Jurisdiction - Australia
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Australia – International Arbitration Update.

3 May, 2013


Choosing the right set of arbitration rules


It is paramount that parties entering into a contract with an arbitration clause should carefully consider the set of arbitration rules which are to be adopted. Given the myriad of arbitration rules worldwide, such a question by no means has an easy answer.

This article reflects on three sets of rules which are commonly seen in arbitration agreements involving an Australian counterparty and highlight some salient features which parties should consider when choosing between them. The rules which we will consider are: the 2011 Arbitration Rules of the Australian Centre for International Commercial Arbitration (“ACICA Rules”), the 2010 ACICA Expedited Arbitration Rules; the 2012 International Chamber of Commerce Arbitration Rules (“ICC Rules”); and the 2010 United Nations Commission on International Trade Law Arbitration Rules (“UNCITRAL Rules”).


Institutional or ad hoc arbitration?


Parties to an arbitration may choose to designate an arbitral institution such as ACICA or the ICC to administer their arbitration usually in accordance with that institution’s own set of arbitration rules (institutional arbitration). By choosing institutional arbitration the parties can avoid the time and expense of drafting their own arbitration rules. However the fees of the institution may be a consideration.


On the other hand parties may prefer to allow the appointed arbitrator(s) to administer bespoke rules for the arbitration without the involvement of any arbitral institution (ad hoc arbitration). The UNCITRAL Rules are widely used or adapted in ad hoc arbitrations (but can also be used in institutional arbitrations). The use of ad hoc procedural rules such as the UNCITRAL Rules are useful where the parties cannot agree on a set of rules or a designated institution.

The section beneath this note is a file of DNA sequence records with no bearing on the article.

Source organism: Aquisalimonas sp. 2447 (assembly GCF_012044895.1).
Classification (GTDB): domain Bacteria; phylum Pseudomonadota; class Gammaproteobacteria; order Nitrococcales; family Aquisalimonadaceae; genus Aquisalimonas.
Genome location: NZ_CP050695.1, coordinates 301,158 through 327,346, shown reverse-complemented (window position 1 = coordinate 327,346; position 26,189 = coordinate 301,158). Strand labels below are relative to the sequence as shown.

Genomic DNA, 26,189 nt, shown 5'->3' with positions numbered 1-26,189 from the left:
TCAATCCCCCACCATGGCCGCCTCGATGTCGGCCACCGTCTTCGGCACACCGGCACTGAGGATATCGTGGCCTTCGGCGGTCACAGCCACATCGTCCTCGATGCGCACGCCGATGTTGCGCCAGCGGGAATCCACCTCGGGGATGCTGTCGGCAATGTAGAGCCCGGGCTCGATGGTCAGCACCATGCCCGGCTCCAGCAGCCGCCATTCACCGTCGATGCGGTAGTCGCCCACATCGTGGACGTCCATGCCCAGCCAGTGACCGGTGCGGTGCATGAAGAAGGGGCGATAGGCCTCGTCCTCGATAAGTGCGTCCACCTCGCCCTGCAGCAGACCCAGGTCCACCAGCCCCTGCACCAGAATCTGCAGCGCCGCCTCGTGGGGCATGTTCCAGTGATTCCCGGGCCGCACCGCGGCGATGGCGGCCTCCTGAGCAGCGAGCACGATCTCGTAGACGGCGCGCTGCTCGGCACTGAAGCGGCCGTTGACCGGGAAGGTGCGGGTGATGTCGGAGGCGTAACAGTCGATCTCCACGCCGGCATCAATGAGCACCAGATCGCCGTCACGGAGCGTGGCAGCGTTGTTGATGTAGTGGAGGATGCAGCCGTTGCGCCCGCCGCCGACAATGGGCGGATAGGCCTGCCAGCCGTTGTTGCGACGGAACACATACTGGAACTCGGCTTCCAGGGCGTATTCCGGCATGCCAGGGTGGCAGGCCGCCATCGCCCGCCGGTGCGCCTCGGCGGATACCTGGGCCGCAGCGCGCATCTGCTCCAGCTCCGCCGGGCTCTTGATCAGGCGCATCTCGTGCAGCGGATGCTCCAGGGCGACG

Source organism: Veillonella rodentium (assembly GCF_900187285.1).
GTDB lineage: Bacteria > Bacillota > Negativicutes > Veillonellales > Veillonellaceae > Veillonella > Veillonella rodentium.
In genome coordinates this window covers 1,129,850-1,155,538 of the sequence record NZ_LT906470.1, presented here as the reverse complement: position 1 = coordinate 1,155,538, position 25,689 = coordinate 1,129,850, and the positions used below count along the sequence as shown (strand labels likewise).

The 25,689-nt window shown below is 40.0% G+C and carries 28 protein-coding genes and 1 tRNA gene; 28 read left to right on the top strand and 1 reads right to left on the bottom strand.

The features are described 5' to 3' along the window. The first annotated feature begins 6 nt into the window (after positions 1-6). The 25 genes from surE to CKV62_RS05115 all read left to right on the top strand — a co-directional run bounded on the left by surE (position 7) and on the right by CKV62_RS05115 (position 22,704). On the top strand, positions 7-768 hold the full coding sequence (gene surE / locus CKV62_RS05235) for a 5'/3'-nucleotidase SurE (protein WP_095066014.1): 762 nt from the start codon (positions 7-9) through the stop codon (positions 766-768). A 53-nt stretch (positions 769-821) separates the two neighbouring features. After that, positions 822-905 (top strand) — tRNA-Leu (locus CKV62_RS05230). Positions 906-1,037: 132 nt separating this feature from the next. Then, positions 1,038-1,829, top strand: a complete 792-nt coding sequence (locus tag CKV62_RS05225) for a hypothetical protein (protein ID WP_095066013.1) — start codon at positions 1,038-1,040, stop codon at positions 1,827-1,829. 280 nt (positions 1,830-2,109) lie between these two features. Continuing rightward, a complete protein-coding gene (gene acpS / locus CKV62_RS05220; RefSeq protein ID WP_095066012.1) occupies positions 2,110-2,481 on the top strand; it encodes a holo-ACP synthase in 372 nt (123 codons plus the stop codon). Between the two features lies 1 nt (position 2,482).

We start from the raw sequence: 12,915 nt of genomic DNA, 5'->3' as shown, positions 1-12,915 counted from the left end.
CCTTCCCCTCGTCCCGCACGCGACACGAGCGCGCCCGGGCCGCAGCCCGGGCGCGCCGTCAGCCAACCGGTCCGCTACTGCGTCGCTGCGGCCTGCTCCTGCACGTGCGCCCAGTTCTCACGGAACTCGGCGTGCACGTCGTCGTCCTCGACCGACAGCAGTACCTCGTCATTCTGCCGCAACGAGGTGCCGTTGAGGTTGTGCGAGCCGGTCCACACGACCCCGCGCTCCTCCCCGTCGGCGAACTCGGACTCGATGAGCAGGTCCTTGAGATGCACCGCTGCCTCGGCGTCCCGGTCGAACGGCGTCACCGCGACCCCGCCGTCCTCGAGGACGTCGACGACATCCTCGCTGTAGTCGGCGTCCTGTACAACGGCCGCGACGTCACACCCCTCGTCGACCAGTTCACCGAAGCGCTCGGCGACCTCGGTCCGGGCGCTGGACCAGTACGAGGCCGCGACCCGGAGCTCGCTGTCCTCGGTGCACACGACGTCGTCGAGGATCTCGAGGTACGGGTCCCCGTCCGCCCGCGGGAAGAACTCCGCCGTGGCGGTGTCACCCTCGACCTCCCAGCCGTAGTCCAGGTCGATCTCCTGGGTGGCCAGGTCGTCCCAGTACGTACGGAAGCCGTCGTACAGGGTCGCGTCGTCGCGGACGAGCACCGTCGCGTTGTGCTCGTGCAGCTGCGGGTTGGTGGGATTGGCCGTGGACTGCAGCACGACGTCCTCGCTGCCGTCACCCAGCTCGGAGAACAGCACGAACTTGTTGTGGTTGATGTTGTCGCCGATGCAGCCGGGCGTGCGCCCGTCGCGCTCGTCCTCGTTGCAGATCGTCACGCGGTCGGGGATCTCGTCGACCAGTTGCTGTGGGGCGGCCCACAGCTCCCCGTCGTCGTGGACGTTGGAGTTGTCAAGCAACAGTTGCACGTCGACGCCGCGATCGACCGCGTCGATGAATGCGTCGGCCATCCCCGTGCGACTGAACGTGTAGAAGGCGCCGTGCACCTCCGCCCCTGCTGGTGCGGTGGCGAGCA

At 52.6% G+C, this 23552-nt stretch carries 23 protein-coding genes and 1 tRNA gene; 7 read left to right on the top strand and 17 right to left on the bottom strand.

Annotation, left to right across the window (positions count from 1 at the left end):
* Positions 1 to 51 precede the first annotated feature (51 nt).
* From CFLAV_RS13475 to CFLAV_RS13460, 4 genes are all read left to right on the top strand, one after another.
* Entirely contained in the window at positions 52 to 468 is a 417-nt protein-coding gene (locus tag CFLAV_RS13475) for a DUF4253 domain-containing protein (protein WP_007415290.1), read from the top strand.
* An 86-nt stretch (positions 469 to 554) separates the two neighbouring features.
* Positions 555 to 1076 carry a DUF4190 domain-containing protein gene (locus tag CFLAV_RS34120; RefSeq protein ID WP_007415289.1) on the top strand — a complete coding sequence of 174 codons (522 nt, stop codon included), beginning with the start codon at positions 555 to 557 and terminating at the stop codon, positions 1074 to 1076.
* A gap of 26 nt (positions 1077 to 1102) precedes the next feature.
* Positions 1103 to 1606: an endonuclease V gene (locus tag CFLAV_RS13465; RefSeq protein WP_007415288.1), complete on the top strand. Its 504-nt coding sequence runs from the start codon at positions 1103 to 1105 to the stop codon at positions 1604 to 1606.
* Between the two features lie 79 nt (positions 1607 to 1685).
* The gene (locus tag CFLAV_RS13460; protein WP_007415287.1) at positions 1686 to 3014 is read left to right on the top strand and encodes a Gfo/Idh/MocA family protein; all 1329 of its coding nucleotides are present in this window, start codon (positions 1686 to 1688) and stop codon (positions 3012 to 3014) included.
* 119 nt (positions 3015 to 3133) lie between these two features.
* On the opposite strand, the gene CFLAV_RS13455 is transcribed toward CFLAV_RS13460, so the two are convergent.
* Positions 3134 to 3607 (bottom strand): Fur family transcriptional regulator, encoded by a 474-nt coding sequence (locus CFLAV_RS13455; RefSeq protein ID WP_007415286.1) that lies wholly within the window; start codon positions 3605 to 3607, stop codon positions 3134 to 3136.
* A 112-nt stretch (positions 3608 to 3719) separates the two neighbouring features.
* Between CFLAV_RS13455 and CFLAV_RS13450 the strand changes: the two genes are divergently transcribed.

Different approaches to case management


The rules of arbitral institutions typically regulate the conduct of proceedings comprehensively from beginning to end. The ICC Rules generally provide for a greater degree of case management by the institution than under the ACICA Rules.


For example, a unique feature of the ICC Rules, which is not found in the ACICA Rules, is the scrutiny of draft awards by the ICC Court which deliberates whether or not to approve the award. The ICC Court does not interfere with the tribunal’s decision but it may make modifications as to the form of the award and draw the tribunal’s attention to points of substance for reconsideration. The purpose of review by the ICC Court is to enhance the correctness and enforceability of all arbitral awards.

Efficiency and expedition


Institutional and ad hoc sets of arbitration rules reinforce to varying degrees the objective that arbitration should be cost-effective, efficient and adaptable to the urgency and complexity of commercial disputes.